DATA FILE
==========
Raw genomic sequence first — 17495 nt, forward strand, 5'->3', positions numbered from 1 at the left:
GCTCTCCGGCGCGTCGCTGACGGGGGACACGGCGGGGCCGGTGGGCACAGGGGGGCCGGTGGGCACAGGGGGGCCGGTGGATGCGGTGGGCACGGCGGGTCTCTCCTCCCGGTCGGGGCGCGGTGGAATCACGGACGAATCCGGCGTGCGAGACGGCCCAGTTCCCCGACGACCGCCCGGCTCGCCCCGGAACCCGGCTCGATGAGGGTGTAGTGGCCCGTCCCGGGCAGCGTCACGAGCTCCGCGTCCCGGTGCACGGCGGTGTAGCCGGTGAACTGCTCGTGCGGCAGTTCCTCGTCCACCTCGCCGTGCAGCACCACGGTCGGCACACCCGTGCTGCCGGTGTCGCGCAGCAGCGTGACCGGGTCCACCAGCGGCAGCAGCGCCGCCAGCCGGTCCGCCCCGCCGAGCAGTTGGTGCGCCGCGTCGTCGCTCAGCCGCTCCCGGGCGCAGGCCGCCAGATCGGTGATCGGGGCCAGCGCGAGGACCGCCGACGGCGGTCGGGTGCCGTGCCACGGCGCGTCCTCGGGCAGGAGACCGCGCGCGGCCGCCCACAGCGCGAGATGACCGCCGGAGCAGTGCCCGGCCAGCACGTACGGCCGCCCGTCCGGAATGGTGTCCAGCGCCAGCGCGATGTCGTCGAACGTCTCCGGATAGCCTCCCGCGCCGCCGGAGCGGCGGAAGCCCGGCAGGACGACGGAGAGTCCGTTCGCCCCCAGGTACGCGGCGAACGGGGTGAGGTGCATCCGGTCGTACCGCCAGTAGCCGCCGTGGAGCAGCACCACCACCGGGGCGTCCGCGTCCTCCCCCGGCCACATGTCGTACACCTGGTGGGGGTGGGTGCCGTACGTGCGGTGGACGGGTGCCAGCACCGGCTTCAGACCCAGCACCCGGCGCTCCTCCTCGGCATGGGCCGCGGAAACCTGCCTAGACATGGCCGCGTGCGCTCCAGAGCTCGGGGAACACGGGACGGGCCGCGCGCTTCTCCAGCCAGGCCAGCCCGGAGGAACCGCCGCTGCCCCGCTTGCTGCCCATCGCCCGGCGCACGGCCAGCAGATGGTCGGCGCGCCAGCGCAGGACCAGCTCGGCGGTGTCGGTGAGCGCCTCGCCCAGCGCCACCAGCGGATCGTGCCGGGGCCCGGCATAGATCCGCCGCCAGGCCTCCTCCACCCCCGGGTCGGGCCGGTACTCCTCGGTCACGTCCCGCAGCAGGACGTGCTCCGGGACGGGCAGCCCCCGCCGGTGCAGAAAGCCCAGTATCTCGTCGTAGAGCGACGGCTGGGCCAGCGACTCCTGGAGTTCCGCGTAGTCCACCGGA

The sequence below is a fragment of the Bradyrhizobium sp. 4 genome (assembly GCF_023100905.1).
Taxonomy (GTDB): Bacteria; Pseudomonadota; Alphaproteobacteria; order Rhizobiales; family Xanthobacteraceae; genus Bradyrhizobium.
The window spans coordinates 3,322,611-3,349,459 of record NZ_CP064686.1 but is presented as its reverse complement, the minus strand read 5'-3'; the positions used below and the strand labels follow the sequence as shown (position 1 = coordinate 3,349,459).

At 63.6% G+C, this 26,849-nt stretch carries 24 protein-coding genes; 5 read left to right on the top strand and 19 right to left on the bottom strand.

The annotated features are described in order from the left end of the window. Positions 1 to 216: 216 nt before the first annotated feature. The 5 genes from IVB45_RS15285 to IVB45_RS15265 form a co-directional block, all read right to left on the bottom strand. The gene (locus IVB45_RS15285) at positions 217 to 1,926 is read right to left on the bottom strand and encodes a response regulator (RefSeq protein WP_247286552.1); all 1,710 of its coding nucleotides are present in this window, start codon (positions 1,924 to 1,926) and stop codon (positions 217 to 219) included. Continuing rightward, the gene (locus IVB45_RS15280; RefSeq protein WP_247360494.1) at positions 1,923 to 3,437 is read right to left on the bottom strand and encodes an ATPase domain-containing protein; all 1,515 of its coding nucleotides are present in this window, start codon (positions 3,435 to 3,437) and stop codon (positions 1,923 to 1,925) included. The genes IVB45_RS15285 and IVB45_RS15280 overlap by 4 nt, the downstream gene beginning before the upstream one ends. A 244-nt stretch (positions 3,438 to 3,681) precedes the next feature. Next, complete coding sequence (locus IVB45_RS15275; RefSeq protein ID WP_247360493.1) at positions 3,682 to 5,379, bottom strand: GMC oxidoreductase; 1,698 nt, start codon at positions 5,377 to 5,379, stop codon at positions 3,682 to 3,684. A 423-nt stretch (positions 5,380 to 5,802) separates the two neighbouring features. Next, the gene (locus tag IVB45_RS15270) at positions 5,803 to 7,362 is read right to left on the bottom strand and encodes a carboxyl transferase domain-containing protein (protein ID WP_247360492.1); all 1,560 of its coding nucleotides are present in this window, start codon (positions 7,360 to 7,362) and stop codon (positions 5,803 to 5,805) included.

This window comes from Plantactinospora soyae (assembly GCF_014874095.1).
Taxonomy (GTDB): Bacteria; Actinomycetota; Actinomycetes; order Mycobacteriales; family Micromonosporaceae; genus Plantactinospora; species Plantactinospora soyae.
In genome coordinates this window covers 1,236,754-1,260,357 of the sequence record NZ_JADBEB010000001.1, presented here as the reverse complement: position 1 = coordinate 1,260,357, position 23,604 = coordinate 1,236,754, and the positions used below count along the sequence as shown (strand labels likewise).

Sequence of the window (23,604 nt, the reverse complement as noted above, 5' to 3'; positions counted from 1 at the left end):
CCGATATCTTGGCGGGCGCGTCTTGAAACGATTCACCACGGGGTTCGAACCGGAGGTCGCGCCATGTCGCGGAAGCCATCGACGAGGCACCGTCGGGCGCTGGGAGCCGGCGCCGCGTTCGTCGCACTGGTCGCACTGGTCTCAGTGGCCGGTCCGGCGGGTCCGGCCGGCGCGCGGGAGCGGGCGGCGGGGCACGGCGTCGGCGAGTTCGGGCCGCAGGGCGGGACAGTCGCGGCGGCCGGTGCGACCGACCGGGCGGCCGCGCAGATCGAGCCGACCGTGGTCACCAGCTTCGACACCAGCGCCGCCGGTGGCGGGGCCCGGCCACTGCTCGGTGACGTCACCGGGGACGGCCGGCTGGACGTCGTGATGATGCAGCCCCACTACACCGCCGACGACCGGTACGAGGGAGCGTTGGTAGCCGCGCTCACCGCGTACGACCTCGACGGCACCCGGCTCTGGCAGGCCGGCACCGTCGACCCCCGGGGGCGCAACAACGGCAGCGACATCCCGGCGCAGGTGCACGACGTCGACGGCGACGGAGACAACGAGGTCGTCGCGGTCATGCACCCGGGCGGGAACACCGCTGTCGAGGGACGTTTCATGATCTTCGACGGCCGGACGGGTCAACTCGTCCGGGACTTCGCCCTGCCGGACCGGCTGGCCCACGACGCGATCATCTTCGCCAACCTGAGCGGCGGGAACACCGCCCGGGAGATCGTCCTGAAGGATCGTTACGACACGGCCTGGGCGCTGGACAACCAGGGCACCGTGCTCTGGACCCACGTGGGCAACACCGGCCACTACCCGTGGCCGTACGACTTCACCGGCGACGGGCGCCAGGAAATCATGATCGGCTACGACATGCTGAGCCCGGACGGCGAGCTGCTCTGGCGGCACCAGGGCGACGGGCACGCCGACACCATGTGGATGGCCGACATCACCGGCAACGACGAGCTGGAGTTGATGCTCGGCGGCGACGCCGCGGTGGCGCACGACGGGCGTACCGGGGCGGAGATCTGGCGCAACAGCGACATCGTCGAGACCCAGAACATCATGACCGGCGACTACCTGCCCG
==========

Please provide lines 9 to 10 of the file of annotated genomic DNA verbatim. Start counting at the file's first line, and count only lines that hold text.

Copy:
Taxonomy (GTDB): Bacteria; Actinomycetota; Actinomycetes; order Mycobacteriales; family Micromonosporaceae; genus Plantactinospora; species Plantactinospora soyae.
In genome coordinates this window covers 1,236,754-1,260,357 of the sequence record NZ_JADBEB010000001.1, presented here as the reverse complement: position 1 = coordinate 1,260,357, position 23,604 = coordinate 1,236,754, and the positions used below count along the sequence as shown (strand labels likewise).